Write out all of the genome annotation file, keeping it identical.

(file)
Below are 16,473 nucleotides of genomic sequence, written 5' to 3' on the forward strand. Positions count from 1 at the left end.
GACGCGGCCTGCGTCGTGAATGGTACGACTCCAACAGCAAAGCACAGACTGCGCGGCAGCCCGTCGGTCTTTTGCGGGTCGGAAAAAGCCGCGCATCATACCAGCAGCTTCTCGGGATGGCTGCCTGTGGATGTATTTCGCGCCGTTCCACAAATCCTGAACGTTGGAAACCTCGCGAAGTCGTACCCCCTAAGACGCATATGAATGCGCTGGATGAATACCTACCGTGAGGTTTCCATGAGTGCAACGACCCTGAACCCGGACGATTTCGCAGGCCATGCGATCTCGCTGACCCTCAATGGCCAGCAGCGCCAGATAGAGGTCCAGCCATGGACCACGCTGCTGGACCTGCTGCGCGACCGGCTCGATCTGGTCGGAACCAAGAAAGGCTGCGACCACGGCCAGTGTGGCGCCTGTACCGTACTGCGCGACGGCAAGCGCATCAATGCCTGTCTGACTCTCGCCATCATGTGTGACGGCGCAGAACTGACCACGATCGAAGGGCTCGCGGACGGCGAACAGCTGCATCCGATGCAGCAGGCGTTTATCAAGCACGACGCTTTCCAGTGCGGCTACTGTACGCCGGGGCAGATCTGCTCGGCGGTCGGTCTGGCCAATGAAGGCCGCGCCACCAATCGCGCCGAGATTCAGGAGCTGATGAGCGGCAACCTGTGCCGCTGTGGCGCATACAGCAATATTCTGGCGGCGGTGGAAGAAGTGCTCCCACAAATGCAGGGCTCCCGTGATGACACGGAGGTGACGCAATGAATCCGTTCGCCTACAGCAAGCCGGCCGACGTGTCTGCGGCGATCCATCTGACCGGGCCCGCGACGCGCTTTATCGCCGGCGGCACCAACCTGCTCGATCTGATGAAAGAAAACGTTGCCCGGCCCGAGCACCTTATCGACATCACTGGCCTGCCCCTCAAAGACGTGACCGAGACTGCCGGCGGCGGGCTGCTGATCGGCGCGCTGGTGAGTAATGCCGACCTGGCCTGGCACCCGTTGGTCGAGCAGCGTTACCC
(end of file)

Below are 16,473 nucleotides of genomic sequence, written 5' to 3' on the forward strand. Positions count from 1 at the left end.
GACGCGGCCTGCGTCGTGAATGGTACGACTCCAACAGCAAAGCACAGACTGCGCGGCAGCCCGTCGGTCTTTTGCGGGTCGGAAAAAGCCGCGCATCATACCAGCAGCTTCTCGGGATGGCTGCCTGTGGATGTATTTCGCGCCGTTCCACAAATCCTGAACGTTGGAAACCTCGCGAAGTCGTACCCCCTAAGACGCATATGAATGCGCTGGATGAATACCTACCGTGAGGTTTCCATGAGTGCAACGACCCTGAACCCGGACGATTTCGCAGGCCATGCGATCTCGCTGACCCTCAATGGCCAGCAGCGCCAGATAGAGGTCCAGCCATGGACCACGCTGCTGGACCTGCTGCGCGACCGGCTCGATCTGGTCGGAACCAAGAAAGGCTGCGACCACGGCCAGTGTGGCGCCTGTACCGTACTGCGCGACGGCAAGCGCATCAATGCCTGTCTGACTCTCGCCATCATGTGTGACGGCGCAGAACTGACCACGATCGAAGGGCTCGCGGACGGCGAACAGCTGCATCCGATGCAGCAGGCGTTTATCAAGCACGACGCTTTCCAGTGCGGCTACTGTACGCCGGGGCAGATCTGCTCGGCGGTCGGTCTGGCCAATGAAGGCCGCGCCACCAATCGCGCCGAGATTCAGGAGCTGATGAGCGGCAACCTGTGCCGCTGTGGCGCATACAGCAATATTCTGGCGGCGGTGGAAGAAGTGCTCCCACAAATGCAGGGCTCCCGTGATGACACGGAGGTGACGCAATGAATCCGTTCGCCTACAGCAAGCCGGCCGACGTGTCTGCGGCGATCCATCTGACCGGGCCCGCGACGCGCTTTATCGCCGGCGGCACCAACCTGCTCGATCTGATGAAAGAAAACGTTGCCCGGCCCGAGCACCTTATCGACATCACTGGCCTGCCCCTCAAAGACGTGACCGAGACTGCCGGCGGCGGGCTGCTGATCGGCGCGCTGGTGAGTAATGCCGACCTGGCCTGGCACCCGTTGGTCGAGCAGCGTTACCC